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The oldest and longest enduring microlithic sequence in India: 35 000 years of modern human occupation and change at the Jwalapuram Locality 9 rockshelter

Clarkson, C; Petraglia, M; Korisettar, R; Haslam, M; Boivin, N; Crowther, A; Ditchfield, P; ... Koshy, J; + view all (2009) The oldest and longest enduring microlithic sequence in India: 35 000 years of modern human occupation and change at the Jwalapuram Locality 9 rockshelter. ANTIQUITY , 83 (320) 326 - 348.

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Abstract

The Jwalapuram Locality 9 rockshelter in southern India dates back to 35 000 years ago and it is emerging as one of the key sites for documenting human activity and behaviour in South Asia. The excavated assemblage includes a proliferation of lithic artefacts, beads, worked bone and fragments of a human cranium. The industry is microlithic in character, establishing Jwalapuram 9 as one of the oldest and most important sites of its kind in South Asia.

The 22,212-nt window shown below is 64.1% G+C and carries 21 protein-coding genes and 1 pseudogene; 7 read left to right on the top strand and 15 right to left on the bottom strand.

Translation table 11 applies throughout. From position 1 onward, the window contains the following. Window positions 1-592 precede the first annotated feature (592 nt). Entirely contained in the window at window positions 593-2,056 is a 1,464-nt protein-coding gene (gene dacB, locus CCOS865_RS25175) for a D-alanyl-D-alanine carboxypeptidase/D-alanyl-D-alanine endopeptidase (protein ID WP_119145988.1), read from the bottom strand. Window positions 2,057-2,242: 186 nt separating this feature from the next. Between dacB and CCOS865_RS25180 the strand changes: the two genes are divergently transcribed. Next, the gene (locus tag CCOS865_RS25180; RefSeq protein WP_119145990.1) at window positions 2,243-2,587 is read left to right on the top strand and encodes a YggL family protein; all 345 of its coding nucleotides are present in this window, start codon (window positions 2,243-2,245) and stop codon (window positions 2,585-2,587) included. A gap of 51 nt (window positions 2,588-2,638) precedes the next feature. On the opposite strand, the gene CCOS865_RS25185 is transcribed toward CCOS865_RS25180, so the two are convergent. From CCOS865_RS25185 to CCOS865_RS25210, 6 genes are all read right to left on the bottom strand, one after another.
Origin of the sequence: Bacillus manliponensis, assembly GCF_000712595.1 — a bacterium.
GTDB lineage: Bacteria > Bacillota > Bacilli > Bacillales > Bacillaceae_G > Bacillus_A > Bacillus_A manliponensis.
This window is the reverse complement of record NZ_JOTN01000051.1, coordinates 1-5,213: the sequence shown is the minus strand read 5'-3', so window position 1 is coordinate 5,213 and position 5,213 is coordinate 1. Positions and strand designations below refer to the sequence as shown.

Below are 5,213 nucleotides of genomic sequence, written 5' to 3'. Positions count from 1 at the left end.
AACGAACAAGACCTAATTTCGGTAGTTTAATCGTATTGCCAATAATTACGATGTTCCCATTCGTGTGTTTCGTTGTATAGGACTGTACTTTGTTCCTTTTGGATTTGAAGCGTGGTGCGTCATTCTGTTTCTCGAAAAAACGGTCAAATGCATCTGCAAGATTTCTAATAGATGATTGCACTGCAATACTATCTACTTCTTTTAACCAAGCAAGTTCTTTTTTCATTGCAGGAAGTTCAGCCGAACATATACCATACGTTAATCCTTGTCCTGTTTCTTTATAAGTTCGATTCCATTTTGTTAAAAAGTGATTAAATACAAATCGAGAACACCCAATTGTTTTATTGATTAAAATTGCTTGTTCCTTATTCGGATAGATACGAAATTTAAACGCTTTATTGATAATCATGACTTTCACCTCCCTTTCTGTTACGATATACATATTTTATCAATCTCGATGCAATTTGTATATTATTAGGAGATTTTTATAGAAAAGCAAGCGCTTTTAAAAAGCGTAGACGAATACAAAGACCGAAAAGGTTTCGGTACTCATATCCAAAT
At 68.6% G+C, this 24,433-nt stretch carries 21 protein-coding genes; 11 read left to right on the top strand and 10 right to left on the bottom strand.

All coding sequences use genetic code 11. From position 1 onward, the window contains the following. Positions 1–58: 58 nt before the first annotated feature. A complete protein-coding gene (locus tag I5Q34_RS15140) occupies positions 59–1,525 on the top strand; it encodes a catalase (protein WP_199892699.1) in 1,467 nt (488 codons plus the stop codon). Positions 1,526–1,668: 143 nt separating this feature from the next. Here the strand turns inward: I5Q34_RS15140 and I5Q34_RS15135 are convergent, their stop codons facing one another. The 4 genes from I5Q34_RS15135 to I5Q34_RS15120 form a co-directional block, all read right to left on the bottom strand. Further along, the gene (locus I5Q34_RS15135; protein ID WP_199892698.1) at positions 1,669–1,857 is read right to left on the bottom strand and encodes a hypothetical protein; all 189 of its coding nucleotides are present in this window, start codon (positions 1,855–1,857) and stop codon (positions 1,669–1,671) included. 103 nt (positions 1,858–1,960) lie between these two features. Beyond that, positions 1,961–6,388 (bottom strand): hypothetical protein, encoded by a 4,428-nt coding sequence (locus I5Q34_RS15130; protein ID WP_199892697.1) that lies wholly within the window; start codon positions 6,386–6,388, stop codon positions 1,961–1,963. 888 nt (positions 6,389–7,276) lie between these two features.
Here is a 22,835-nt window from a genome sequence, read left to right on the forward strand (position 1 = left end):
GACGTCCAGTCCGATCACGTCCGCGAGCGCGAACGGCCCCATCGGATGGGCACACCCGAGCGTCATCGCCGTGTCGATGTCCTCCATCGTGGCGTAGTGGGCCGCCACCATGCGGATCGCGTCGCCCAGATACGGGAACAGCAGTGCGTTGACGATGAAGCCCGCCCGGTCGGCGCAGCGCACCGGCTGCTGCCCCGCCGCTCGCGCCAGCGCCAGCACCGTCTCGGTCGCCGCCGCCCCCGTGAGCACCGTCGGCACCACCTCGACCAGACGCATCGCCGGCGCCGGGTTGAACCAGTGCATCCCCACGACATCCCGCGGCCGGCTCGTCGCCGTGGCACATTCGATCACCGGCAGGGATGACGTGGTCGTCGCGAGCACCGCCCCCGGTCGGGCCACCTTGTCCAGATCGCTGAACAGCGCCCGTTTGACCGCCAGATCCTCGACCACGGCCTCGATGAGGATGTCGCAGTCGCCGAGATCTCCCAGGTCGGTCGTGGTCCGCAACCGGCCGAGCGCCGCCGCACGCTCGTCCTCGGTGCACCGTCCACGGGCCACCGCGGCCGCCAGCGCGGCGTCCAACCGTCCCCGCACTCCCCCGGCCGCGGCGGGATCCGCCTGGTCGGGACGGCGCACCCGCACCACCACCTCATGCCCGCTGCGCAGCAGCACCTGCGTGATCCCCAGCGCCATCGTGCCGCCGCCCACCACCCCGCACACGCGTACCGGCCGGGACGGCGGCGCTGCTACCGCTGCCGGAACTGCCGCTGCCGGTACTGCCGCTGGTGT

Type: Article
Title: The oldest and longest enduring microlithic sequence in India: 35 000 years of modern human occupation and change at the Jwalapuram Locality 9 rockshelter
Keywords: India, Microlithic, Microblade, Middle Palaeolithic, Terminal Pleistocene, LGM, HUMAN-BEHAVIOR, EVOLUTION, CAVE, ASIA, COLONIZATION, DISPERSAL, AUSTRALIA, AFRICA
UCL classification: UCL > Provost and Vice Provost Offices
UCL > Provost and Vice Provost Offices > UCL SLASH
UCL > Provost and Vice Provost Offices > UCL SLASH > Faculty of SandHS > Institute of Archaeology
UCL > Provost and Vice Provost Offices > UCL SLASH > Faculty of SandHS > Institute of Archaeology > Institute of Archaeology Gordon Square
URI: http://discovery.ucl.ac.uk/id/eprint/108023
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